Hip-Hop

Popcaan, Dancehall's Driving Force, Discusses New Album and Gender Roles

Popcaan
Ivar Wigan

Popcaan 

Ever since his breakthrough -- a feature on his now incarcerated mentor Vybz Kartel’s 2010 hit “Clarks” -- Popcaan has become the torchbearer for dancehall. The Portmore, Jamaica, native born Andrae Sutherland has soared from the island to countries worldwide, with 304.9 million total on-demand streams since spring 2012, according to Nielsen Music, thanks to his affable charm and guest spots on tracks from Kanye West and Gorillaz. As dancehall has re-entered the American mainstream in recent years -- with artists like Rihanna and Drake co-opting its conventions for sizable hits -- the 30-year-old has a bigger platform for his second album, Forever, arriving July 20 via Mixpak Records. As it happens, he has a new, more positive focus -- along with some eyebrow-raising views on gender relations.

Forever shies away from ­gangster themes in favor of more ­motivational material. Why is that?
Well, I’m from the streets, and my influence [there] is very strong, so I can use it to do anything. With my album right now, it makes me feel good, because it doesn't involve any gun lyrics and it’s not telling anybody to kill anyone. But I still got the side for the girls and the side for the audience that doesn't want to hear no slackness.

The album’s opening track “Watch Who You Tell,” talks a lot about fake people. Have you encountered more of that as you get older?
It’s just life experience, still. Just things I’ve encountered since I got famous and after, you know? Sometimes di people dem who you choose to share your secrets with and confide in and think you’re actually making a plan with them are the same people trying to mash up that plan. Sometimes you have to be careful of who you tell, it’s best to stay silent sometimes. It’s harder now that I’m famous, but I know how fi handle it. I’m experienced now.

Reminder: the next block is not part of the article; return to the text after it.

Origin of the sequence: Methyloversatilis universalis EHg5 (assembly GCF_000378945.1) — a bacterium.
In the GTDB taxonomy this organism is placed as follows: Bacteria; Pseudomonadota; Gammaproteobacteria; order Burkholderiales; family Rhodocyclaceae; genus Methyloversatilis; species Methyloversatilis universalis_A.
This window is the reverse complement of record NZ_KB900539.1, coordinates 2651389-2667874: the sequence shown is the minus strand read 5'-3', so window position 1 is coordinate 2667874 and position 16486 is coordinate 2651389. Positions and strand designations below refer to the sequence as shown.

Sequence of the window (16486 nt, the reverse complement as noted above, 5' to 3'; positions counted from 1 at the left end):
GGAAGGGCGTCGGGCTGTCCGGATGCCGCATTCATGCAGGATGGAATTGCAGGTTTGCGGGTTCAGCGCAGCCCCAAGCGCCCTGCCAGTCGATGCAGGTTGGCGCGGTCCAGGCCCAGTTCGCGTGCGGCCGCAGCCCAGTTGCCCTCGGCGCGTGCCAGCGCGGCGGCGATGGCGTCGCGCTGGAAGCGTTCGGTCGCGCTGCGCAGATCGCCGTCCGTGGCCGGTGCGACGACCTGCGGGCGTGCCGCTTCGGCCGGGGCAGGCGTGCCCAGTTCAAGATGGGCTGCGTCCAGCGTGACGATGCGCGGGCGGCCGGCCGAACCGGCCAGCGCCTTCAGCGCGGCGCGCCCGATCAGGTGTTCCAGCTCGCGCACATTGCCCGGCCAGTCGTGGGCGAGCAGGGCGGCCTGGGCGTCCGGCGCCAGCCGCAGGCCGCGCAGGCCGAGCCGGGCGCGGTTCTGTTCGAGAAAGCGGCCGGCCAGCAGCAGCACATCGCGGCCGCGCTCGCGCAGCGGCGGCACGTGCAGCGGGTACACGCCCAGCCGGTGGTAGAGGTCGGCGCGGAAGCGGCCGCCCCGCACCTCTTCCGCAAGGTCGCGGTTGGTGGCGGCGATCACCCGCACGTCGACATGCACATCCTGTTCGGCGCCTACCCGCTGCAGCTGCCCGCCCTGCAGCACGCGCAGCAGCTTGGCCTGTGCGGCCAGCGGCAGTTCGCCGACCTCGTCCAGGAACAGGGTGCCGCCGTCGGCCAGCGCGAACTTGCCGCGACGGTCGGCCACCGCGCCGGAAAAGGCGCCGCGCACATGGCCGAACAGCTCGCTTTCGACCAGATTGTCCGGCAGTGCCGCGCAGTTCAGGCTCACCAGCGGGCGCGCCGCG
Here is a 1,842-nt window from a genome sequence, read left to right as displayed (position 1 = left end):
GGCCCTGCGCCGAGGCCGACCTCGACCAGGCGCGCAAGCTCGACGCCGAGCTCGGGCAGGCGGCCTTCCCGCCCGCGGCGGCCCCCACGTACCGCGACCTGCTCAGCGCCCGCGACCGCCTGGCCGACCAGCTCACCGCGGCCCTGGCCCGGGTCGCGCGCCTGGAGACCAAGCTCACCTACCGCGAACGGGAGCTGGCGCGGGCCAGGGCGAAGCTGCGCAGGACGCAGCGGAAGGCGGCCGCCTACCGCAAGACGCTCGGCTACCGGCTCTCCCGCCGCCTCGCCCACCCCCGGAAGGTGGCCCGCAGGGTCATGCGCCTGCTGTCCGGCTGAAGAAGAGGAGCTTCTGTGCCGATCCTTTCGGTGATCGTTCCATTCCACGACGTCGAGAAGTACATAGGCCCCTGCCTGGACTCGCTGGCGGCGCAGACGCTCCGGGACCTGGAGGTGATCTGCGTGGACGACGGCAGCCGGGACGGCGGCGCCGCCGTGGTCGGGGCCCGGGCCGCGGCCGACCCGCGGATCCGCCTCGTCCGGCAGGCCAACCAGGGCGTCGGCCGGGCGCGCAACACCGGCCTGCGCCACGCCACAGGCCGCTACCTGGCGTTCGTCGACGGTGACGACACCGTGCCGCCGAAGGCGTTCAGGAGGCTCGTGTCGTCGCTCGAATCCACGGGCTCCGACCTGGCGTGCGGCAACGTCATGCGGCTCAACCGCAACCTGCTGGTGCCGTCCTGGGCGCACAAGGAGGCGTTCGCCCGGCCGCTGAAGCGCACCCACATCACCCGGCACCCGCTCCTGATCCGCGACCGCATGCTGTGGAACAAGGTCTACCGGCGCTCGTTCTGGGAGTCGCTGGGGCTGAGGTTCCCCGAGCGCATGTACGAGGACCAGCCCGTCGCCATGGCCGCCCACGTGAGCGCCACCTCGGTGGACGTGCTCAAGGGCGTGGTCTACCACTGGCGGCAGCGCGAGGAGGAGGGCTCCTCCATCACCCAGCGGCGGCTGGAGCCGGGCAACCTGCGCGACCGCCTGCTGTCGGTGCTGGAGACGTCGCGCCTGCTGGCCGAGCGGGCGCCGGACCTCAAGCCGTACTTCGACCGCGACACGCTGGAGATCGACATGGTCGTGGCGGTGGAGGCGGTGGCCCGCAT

And I think the “Happy Now” song comes at a good time, with all the violence happening in Jamaica right now. It’s uplifting.
That’s what I was aiming for. I was trying to send a message so that when people listen to it, they can actually feel happy from it. But that’s how I am still -- I don’t really like sadness. I’m always on a good vibe, so I try to spread it to my fans and also the non-fans.

The song “Strong Woman” is a ­highlight -- now seems like time for women to take over.
No, it’s not like one is taking over. Man is the ruler, man is the leader, man is first.

You think so? Many ­women are stepping up to do what some men can’t.
The world was created for man to go in front, and women should respect that -- in my world. But it only works if you have a strong woman [by your side]. I know this girl who was locked up, yet she pulled through. That’s what gave me the inspiration, just how strong that girl was while she was ­going through [her situation].

But my favorite track is “Firm and Strong,” which is in my opinion your most powerful song thus far.
Knowing this industry, people try to tarnish my name a lot in the media. When I do good things, they don’t publicize it. They’re always trying to hide all the good that I’m doing with songs like “Firm and Strong.” They don’t put those things in the media, but if they hear something negative about me, they’re quick to post it. So I always try to stay away from the whole craziness with the media. Even in interviews, people like to get into your personal life. So a lot of the times I just go away until I have things to talk about, like now. So that song, “Firm and Strong,” is just [about] things I’m going through in the industry. I was in a mood, so I just sang it and freed my mind. A lot of people don’t like to see somebody else striving. So you have to not pay attention and give that less energy. So the more positive thoughts you keep in your mind ... that’s why I just try to block negative thoughts in my mind.

A lot of the songs on the album are about love, do you have a special someone?
Well I’m not looking for any woman. God will soon elect whoever deserve the ring, she’ll get it. It’s a part of your love life to be romantic -- if you’re not romantic, you have to be at some point. But I wouldn't say I’m a romantic yute. [Laughs.]

You also featured Davido on the album, would you work with more Afrobeat artists?